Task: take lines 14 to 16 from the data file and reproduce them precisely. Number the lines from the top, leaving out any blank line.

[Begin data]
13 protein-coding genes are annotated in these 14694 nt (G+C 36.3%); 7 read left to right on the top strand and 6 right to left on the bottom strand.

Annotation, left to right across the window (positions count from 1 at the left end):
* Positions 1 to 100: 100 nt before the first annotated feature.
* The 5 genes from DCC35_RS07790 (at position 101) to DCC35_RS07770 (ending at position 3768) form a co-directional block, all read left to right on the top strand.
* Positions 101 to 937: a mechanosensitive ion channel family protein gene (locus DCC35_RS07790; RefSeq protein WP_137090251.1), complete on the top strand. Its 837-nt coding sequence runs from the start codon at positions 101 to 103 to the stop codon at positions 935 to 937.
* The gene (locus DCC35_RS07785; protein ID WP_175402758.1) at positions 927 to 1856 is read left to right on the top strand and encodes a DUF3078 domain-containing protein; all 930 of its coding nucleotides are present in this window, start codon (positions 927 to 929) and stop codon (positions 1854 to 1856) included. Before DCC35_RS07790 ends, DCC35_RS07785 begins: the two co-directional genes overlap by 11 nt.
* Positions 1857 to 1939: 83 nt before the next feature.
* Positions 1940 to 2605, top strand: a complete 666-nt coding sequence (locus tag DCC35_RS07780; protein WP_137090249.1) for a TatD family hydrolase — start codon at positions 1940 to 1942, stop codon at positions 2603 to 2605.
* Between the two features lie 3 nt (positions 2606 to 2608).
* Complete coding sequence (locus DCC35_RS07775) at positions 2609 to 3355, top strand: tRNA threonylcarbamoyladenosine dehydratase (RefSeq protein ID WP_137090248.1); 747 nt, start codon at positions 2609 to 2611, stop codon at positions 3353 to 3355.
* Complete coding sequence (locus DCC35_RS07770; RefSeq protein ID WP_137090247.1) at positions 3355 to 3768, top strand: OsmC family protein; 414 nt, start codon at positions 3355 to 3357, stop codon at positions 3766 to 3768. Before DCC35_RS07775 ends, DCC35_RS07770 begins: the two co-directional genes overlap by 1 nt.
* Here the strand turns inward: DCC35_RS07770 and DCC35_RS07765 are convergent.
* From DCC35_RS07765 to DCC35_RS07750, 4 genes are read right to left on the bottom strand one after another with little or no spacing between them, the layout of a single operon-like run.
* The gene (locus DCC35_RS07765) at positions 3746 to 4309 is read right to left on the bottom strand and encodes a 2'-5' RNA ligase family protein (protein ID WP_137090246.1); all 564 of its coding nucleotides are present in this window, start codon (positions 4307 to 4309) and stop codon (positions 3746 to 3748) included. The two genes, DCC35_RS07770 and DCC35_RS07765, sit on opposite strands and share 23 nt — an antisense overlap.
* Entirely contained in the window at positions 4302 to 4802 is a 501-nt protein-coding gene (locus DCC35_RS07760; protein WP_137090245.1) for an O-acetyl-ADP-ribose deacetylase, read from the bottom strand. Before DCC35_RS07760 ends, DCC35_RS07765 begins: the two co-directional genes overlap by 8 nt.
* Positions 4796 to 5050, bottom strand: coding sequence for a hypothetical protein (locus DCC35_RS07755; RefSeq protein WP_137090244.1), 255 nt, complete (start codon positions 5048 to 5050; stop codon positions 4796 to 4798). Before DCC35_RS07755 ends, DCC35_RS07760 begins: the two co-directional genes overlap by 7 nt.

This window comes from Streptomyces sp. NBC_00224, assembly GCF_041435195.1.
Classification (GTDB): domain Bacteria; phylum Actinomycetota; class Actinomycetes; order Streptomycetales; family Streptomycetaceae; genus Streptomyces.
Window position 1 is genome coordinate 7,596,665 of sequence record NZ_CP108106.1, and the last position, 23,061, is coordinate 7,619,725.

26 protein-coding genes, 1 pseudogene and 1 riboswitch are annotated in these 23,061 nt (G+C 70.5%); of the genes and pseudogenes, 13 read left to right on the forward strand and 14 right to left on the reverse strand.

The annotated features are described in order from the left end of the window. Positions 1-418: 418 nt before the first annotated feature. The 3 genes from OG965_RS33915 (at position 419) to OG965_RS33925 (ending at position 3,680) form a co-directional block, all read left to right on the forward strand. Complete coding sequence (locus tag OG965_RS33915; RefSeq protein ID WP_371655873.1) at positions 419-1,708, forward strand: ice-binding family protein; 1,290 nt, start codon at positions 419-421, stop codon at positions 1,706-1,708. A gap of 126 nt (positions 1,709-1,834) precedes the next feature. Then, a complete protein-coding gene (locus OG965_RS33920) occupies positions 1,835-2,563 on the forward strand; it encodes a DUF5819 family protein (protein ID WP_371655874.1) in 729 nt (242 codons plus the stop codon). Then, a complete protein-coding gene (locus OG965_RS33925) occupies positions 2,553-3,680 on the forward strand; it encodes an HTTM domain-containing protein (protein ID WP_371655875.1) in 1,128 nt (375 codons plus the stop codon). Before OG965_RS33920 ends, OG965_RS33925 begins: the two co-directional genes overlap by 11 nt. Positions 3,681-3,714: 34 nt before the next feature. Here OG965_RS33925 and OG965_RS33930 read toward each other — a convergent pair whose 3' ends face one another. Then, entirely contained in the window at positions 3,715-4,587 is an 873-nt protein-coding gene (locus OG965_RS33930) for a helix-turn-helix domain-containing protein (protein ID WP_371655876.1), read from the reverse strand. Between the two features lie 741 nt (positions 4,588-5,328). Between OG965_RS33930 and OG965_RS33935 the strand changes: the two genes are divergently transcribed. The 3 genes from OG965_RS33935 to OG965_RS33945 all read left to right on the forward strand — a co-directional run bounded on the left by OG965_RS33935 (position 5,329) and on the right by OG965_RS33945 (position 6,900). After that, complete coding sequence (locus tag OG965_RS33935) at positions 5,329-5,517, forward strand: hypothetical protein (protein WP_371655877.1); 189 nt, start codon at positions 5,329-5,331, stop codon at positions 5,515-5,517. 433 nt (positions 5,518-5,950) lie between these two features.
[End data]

* The gene (locus DCC35_RS07765) at positions 3746 to 4309 is read right to left on the bottom strand and encodes a 2'-5' RNA ligase family protein (protein ID WP_137090246.1); all 564 of its coding nucleotides are present in this window, start codon (positions 4307 to 4309) and stop codon (positions 3746 to 3748) included. The two genes, DCC35_RS07770 and DCC35_RS07765, sit on opposite strands and share 23 nt — an antisense overlap.
* Entirely contained in the window at positions 4302 to 4802 is a 501-nt protein-coding gene (locus DCC35_RS07760; protein WP_137090245.1) for an O-acetyl-ADP-ribose deacetylase, read from the bottom strand. Before DCC35_RS07760 ends, DCC35_RS07765 begins: the two co-directional genes overlap by 8 nt.
* Positions 4796 to 5050, bottom strand: coding sequence for a hypothetical protein (locus DCC35_RS07755; RefSeq protein WP_137090244.1), 255 nt, complete (start codon positions 5048 to 5050; stop codon positions 4796 to 4798). Before DCC35_RS07755 ends, DCC35_RS07760 begins: the two co-directional genes overlap by 7 nt.